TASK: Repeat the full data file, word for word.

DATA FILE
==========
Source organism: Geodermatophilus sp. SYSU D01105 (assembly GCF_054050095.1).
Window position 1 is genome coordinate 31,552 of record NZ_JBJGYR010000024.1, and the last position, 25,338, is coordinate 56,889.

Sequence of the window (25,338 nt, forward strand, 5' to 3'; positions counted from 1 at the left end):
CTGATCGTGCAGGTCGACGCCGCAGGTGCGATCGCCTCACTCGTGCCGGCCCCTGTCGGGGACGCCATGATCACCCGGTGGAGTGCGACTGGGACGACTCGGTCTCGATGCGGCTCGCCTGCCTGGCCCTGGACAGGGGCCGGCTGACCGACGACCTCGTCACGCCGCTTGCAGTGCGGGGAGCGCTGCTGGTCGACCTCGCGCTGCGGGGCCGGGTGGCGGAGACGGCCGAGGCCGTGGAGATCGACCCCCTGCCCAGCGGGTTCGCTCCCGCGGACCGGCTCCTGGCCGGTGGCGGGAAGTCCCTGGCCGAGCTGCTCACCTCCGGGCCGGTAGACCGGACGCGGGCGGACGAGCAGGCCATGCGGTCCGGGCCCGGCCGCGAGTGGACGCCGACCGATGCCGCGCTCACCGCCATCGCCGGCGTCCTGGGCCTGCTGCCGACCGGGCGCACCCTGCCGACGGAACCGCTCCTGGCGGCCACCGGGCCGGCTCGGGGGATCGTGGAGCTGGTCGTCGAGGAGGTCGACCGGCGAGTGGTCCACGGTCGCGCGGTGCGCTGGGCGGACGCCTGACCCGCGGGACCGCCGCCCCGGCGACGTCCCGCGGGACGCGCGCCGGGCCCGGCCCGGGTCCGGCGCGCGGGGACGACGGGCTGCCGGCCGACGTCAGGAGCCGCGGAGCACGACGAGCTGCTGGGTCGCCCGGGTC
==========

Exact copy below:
Source organism: Geodermatophilus sp. SYSU D01105 (assembly GCF_054050095.1).
Window position 1 is genome coordinate 31,552 of record NZ_JBJGYR010000024.1, and the last position, 25,338, is coordinate 56,889.

Sequence of the window (25,338 nt, forward strand, 5' to 3'; positions counted from 1 at the left end):
CTGATCGTGCAGGTCGACGCCGCAGGTGCGATCGCCTCACTCGTGCCGGCCCCTGTCGGGGACGCCATGATCACCCGGTGGAGTGCGACTGGGACGACTCGGTCTCGATGCGGCTCGCCTGCCTGGCCCTGGACAGGGGCCGGCTGACCGACGACCTCGTCACGCCGCTTGCAGTGCGGGGAGCGCTGCTGGTCGACCTCGCGCTGCGGGGCCGGGTGGCGGAGACGGCCGAGGCCGTGGAGATCGACCCCCTGCCCAGCGGGTTCGCTCCCGCGGACCGGCTCCTGGCCGGTGGCGGGAAGTCCCTGGCCGAGCTGCTCACCTCCGGGCCGGTAGACCGGACGCGGGCGGACGAGCAGGCCATGCGGTCCGGGCCCGGCCGCGAGTGGACGCCGACCGATGCCGCGCTCACCGCCATCGCCGGCGTCCTGGGCCTGCTGCCGACCGGGCGCACCCTGCCGACGGAACCGCTCCTGGCGGCCACCGGGCCGGCTCGGGGGATCGTGGAGCTGGTCGTCGAGGAGGTCGACCGGCGAGTGGTCCACGGTCGCGCGGTGCGCTGGGCGGACGCCTGACCCGCGGGACCGCCGCCCCGGCGACGTCCCGCGGGACGCGCGCCGGGCCCGGCCCGGGTCCGGCGCGCGGGGACGACGGGCTGCCGGCCGACGTCAGGAGCCGCGGAGCACGACGAGCTGCTGGGTCGCCCGGGTC